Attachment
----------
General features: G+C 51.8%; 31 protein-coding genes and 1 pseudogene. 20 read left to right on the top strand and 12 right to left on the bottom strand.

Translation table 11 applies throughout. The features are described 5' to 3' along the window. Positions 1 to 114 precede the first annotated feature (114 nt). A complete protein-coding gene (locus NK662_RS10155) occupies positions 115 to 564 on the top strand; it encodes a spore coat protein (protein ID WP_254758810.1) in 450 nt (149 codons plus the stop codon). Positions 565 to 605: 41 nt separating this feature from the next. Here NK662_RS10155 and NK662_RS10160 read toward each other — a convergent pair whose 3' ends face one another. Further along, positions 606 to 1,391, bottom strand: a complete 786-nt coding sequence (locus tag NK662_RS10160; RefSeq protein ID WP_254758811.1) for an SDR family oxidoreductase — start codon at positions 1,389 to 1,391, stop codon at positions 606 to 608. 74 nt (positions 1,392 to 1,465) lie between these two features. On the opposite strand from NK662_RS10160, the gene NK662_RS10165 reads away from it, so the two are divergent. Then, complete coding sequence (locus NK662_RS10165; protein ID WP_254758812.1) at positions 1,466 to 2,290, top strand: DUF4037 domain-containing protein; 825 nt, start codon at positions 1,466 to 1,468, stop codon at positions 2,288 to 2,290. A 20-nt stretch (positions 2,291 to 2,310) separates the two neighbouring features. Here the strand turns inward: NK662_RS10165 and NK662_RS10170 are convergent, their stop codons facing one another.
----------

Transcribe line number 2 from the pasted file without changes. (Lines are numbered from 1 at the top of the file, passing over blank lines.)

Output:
Translation table 11 applies throughout. The features are described 5' to 3' along the window. Positions 1 to 114 precede the first annotated feature (114 nt). A complete protein-coding gene (locus NK662_RS10155) occupies positions 115 to 564 on the top strand; it encodes a spore coat protein (protein ID WP_254758810.1) in 450 nt (149 codons plus the stop codon). Positions 565 to 605: 41 nt separating this feature from the next. Here NK662_RS10155 and NK662_RS10160 read toward each other — a convergent pair whose 3' ends face one another. Further along, positions 606 to 1,391, bottom strand: a complete 786-nt coding sequence (locus tag NK662_RS10160; RefSeq protein ID WP_254758811.1) for an SDR family oxidoreductase — start codon at positions 1,389 to 1,391, stop codon at positions 606 to 608. 74 nt (positions 1,392 to 1,465) lie between these two features. On the opposite strand from NK662_RS10160, the gene NK662_RS10165 reads away from it, so the two are divergent. Then, complete coding sequence (locus NK662_RS10165; protein ID WP_254758812.1) at positions 1,466 to 2,290, top strand: DUF4037 domain-containing protein; 825 nt, start codon at positions 1,466 to 1,468, stop codon at positions 2,288 to 2,290. A 20-nt stretch (positions 2,291 to 2,310) separates the two neighbouring features. Here the strand turns inward: NK662_RS10165 and NK662_RS10170 are convergent, their stop codons facing one another.